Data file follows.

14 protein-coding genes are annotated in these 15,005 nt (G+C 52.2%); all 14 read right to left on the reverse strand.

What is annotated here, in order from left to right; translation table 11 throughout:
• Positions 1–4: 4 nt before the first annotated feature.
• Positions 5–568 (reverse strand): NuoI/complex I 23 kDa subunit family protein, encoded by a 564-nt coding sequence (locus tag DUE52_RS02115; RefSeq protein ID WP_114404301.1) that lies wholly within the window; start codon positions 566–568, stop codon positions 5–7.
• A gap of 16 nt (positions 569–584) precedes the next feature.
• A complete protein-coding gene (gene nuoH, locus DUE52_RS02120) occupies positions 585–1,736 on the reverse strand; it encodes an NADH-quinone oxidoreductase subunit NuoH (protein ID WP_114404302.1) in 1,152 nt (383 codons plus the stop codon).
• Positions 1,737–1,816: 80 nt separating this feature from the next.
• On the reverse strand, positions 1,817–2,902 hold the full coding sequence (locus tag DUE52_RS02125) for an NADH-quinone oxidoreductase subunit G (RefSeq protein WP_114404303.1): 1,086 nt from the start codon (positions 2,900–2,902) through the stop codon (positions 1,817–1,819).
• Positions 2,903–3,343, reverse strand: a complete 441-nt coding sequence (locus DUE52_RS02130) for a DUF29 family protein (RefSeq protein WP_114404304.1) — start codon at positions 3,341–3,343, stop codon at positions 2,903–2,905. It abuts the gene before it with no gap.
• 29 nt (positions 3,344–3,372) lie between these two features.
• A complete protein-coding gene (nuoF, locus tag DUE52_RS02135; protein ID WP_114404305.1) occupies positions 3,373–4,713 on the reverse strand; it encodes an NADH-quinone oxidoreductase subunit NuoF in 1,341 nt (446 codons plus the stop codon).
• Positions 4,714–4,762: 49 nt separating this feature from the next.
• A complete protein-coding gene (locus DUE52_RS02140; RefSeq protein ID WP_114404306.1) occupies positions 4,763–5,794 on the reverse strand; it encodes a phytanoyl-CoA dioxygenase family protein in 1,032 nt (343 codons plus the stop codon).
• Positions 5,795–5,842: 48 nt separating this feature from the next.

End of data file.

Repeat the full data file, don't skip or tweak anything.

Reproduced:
14 protein-coding genes are annotated in these 15,005 nt (G+C 52.2%); all 14 read right to left on the reverse strand.

What is annotated here, in order from left to right; translation table 11 throughout:
• Positions 1–4: 4 nt before the first annotated feature.
• Positions 5–568 (reverse strand): NuoI/complex I 23 kDa subunit family protein, encoded by a 564-nt coding sequence (locus tag DUE52_RS02115; RefSeq protein ID WP_114404301.1) that lies wholly within the window; start codon positions 566–568, stop codon positions 5–7.
• A gap of 16 nt (positions 569–584) precedes the next feature.
• A complete protein-coding gene (gene nuoH, locus DUE52_RS02120) occupies positions 585–1,736 on the reverse strand; it encodes an NADH-quinone oxidoreductase subunit NuoH (protein ID WP_114404302.1) in 1,152 nt (383 codons plus the stop codon).
• Positions 1,737–1,816: 80 nt separating this feature from the next.
• On the reverse strand, positions 1,817–2,902 hold the full coding sequence (locus tag DUE52_RS02125) for an NADH-quinone oxidoreductase subunit G (RefSeq protein WP_114404303.1): 1,086 nt from the start codon (positions 2,900–2,902) through the stop codon (positions 1,817–1,819).
• Positions 2,903–3,343, reverse strand: a complete 441-nt coding sequence (locus DUE52_RS02130) for a DUF29 family protein (RefSeq protein WP_114404304.1) — start codon at positions 3,341–3,343, stop codon at positions 2,903–2,905. It abuts the gene before it with no gap.
• 29 nt (positions 3,344–3,372) lie between these two features.
• A complete protein-coding gene (nuoF, locus tag DUE52_RS02135; protein ID WP_114404305.1) occupies positions 3,373–4,713 on the reverse strand; it encodes an NADH-quinone oxidoreductase subunit NuoF in 1,341 nt (446 codons plus the stop codon).
• Positions 4,714–4,762: 49 nt separating this feature from the next.
• A complete protein-coding gene (locus DUE52_RS02140; RefSeq protein ID WP_114404306.1) occupies positions 4,763–5,794 on the reverse strand; it encodes a phytanoyl-CoA dioxygenase family protein in 1,032 nt (343 codons plus the stop codon).
• Positions 5,795–5,842: 48 nt separating this feature from the next.